MARIO PINO EARNS 7000TH WIN
Just past 6 p.m. Wednesday, in the fading light of a splendid autumn day and racetrack career, Mario Pino swept through the Presque Isle Downs homestretch and straight into the shrine of horse-riding eminence.
Determined to become the 10th North American jockey to win 7,000 races before Presque Isle closes Thursday, Pino dramatically hit his mark with time expiring. On the second-last program of the year at the Erie, PA, track, he summoned vintage tact and poise in directing the bay claimer Enjoy the Music to a fourth-race victory.
Pino said he would ride Thursday’s finale at Presque Isle, retire and leave with wife Cristina Friday morning for home in Delray Beach, Fla., stopping in Maryland and North Carolina to visit daughters Danielle, Victoria and Evana along the way.
The milestone triumph ended days of taut expectancy for Pino, who’d engaged his 45th pro-riding year 39 wins short of 7,000. Given all Presque Isle management had done to promote the impending feat, Pino felt compelled to mark the moment there.
As the meet waned, however, that commitment became increasingly tenuous. Starting Wednesday’s twilight program with 6,998 victories, Pino finished seventh in the opener, then engaged a three-way scramble to the wire in race 2. As the front-running Runaway Phyllis grew weary on the rail and favored Cherokee Chatter rallied three-wide, Pino boldly threaded Gucci Gal between them and won a head-bob. (He’d capped Tuesday’s program in another hairsplitter, managing a dead heat for first.)
Come race 4, 60-year-old Mario Pino slipped into pink silks with a chested black-and-white diamond and rode a 1-mile 70-yard gem. Before the grandstand, he broke Enjoy the Music cleanly from the rail, advanced him past a three-horse cluster under a comfortable hold and took aim about a half-dozen lengths behind Explosive Humour along the backstretch.
Before the far turn, Pino’s run to glory vivified: Reins taut, the yellow-blinkered Enjoy the Music moved easily past Honorable into second and kept gaining inside. Even before his mount angled out and reached the front-runner’s right flank midway on the turn, Pino was peeking back to gauge late-gaining spoilers. Come midstretch, the lead his alone and widening, Pino glanced back anew, whacked his mount left-handed, then right-, and finished the job. The three-length lead shrank to three-quarters at the line through a closing outside rush by longshot Lebasi, but Enjoy the Music and Pino had delivered comfortably at 7-10 odds.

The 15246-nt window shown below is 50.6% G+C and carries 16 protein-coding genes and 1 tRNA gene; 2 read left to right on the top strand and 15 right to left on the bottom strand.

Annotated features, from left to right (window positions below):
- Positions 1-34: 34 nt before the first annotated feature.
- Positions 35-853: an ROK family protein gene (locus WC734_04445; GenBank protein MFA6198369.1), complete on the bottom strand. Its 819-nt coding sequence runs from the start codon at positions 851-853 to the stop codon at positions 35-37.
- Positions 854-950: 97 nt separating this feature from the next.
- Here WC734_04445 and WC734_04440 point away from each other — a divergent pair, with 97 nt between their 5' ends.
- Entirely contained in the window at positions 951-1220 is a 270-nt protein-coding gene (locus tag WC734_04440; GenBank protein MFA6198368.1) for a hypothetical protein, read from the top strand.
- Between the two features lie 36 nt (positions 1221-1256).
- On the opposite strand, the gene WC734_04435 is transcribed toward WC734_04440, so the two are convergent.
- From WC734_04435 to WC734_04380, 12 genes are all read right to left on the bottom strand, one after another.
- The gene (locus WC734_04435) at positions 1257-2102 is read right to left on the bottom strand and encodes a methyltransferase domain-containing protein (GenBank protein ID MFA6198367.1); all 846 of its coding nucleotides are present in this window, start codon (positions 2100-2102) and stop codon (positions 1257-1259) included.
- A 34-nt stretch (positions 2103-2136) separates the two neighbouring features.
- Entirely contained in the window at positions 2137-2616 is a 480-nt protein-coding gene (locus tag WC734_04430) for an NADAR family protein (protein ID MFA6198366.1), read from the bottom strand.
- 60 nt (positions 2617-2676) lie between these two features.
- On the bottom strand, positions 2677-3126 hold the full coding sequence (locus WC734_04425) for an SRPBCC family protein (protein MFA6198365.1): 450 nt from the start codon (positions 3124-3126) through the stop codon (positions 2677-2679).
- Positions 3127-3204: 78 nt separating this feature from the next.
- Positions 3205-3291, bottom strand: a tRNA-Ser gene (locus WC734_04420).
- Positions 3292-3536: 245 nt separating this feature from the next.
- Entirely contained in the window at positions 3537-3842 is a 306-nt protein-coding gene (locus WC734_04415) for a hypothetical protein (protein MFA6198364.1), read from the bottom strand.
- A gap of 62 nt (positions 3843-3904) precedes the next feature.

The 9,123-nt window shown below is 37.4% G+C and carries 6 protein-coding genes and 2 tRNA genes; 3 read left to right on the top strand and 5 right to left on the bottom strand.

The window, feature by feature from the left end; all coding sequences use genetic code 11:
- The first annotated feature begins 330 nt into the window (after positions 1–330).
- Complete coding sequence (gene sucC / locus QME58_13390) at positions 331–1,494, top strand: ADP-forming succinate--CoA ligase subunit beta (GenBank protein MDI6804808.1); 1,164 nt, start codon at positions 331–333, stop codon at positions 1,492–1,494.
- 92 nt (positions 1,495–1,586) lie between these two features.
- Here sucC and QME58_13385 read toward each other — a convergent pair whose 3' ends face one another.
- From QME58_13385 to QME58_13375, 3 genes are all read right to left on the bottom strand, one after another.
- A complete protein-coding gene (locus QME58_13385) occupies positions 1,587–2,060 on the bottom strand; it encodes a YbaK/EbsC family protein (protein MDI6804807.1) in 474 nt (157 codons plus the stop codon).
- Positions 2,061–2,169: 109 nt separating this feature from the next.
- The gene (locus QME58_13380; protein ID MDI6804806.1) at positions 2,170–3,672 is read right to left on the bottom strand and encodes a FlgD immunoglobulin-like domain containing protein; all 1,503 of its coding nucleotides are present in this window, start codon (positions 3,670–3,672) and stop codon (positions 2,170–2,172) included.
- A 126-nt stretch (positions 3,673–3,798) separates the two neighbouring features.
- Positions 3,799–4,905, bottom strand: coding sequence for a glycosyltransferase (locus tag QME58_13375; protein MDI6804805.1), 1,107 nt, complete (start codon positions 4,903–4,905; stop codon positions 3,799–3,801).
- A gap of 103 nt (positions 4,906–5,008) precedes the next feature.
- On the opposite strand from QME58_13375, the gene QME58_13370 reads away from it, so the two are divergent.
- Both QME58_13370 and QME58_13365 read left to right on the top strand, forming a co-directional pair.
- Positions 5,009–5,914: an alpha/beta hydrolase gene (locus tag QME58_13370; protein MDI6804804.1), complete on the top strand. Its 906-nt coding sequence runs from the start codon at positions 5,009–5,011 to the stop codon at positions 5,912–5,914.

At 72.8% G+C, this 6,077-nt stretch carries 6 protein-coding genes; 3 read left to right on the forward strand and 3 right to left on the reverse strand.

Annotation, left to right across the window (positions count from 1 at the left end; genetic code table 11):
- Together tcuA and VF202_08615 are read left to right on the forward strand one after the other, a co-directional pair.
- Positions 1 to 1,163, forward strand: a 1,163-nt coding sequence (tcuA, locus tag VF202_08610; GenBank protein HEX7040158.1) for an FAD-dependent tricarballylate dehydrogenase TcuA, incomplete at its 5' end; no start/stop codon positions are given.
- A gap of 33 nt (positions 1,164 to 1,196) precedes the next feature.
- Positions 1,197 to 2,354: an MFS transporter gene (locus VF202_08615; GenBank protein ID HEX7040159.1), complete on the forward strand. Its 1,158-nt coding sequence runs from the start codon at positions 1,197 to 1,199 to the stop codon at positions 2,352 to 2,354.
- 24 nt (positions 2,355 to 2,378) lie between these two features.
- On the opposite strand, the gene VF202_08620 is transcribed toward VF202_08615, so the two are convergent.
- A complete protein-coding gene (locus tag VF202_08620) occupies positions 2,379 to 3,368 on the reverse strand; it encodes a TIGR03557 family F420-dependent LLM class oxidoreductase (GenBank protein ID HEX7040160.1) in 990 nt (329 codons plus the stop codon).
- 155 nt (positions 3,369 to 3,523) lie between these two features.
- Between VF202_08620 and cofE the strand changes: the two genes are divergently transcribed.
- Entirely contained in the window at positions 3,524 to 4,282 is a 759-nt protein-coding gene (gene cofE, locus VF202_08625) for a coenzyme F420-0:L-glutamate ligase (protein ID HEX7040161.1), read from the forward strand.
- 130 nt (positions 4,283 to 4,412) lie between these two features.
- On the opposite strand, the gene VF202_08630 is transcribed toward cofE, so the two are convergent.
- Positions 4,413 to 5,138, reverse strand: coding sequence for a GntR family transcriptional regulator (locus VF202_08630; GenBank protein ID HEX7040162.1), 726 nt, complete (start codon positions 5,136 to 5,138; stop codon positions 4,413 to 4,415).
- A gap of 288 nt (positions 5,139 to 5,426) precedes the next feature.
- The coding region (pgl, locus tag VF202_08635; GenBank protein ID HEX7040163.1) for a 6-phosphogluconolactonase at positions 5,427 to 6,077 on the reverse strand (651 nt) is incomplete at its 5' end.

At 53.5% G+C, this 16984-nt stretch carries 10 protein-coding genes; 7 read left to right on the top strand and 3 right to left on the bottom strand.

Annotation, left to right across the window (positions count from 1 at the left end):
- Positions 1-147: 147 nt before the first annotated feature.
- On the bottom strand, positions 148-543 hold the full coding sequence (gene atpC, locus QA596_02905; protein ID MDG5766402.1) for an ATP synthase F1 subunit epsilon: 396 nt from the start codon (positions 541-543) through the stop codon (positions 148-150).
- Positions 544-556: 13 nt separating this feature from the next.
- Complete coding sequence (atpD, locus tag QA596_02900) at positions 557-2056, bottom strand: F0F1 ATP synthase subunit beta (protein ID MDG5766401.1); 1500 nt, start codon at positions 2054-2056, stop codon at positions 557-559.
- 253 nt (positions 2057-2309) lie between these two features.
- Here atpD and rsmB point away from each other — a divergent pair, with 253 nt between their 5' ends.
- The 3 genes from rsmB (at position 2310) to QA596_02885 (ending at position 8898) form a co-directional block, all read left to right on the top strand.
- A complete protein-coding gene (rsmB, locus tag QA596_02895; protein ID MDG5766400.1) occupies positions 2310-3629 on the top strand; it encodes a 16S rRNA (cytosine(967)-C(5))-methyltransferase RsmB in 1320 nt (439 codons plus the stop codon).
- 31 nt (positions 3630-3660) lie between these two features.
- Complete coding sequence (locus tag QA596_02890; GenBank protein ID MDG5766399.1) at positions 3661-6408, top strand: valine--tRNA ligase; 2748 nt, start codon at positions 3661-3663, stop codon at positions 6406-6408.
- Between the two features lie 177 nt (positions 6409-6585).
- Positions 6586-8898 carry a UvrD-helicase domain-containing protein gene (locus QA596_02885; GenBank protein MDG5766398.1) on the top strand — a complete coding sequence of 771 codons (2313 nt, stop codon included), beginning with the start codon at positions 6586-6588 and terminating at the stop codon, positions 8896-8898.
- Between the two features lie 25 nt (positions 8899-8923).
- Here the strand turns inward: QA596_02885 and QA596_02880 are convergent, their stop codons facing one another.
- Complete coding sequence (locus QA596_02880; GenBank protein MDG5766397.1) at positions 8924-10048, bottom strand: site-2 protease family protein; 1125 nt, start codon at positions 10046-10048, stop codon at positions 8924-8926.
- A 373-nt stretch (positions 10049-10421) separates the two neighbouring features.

Typically understated, Pino raised his right arm for a single tip of the whip after crossing the wire first for friend and trainer Matt Kintz, who co-owns Enjoy the Music with James Fisher.
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By the time the dark bay 4-year-old cantered toward the winner’s circle, a crowd had gathered, notably, a horde of jockeys who applauded Pino’s extraordinary doing. Pino dismounted, stood alongside Cristina and Kintz, and admired a banner that both commemorated the feat and offered a cheeky nod to his pending retirement: OFFICIALLY OUT TO PASTURE.
“I feel real excited and real happy that I got it done tonight,” Pino said later. “Everything worked out perfectly. I won it for a friend of mine, on his horse. So you really couldn’t ask for a better script.”
Pino’s ride to glory on a $6,250 claimer well reflected his durable workaday ethic. In his first full year of riding, 1979, he guided 1,475 mounts, claimers mostly, and won with 275 as a finalist for the national apprentice-award title that went to Cash Asmussen. That season launched a run of uncommon consistency, Pino finishing among the top five in Maryland riding victories 25 straight years and totaling more than a thousand mounts in each of them.
All along, Pino plied his trade with a distinctive mix of quiet professionalism and competitive hunger. He won the George Woolf Award (2013) and Mike Venezia Award (2016) for character and sportsmanship. He let his riding do the talking.
During his salad days in Maryland, he attended some graded-stakes horses — Wood So, Bishop’s Ring, Sportin’ Life — but didn’t find the national spotlight until his 47th year astride Hard Spun. Less of a Pimlico/Laurel Park staple by then, Pino took Foxfield Farms’ Hard Spun into the 2007 Kentucky Derby for Delaware-based trainer Larry Jones and led until Street Sense collared him a furlong out. Hard Spun and Pino followed that second-place Derby run by finishing third in the Preakness, second in the Haskell, first in the King’s Bishop and Kentucky Cup Classic (avenging the Derby loss to Street Sense) and second in the Breeders’ Cup Classic.
If more a cameo, Wednesday’s doings at Presque Isle put Pino back in the public eye. TVG and local news outlets televised the achievement as the cordial, blue-collar jockey made the ritzy 7,000-win club, joining Russell Baze (12,842), Laffit Pincay Jr. (9,530), Bill Shoemaker (8,833), Pat Day (8,803), Dave Gall (7,396), Perry Ouzts (7,241), Chris McCarron (7,141), Edgar Prado (7,105) and Angel Cordero Jr. (7,057). Ouzts and Prado are still riding.
Pino had pledged to retire once he reached the magic number but said he would honor at least some of his Presque Isle riding assignments Thursday.
“I feel like I’ve got a couple people I owe it to and don’t want to turn my back on them,” he said by phone Thursday morning. “This’ll be the last day of riding in my career, so I want to enjoy it.”
Pino will make his fond farewell in fulfillment’s afterglow and, if forecasters have it right, bursts of rain and wind.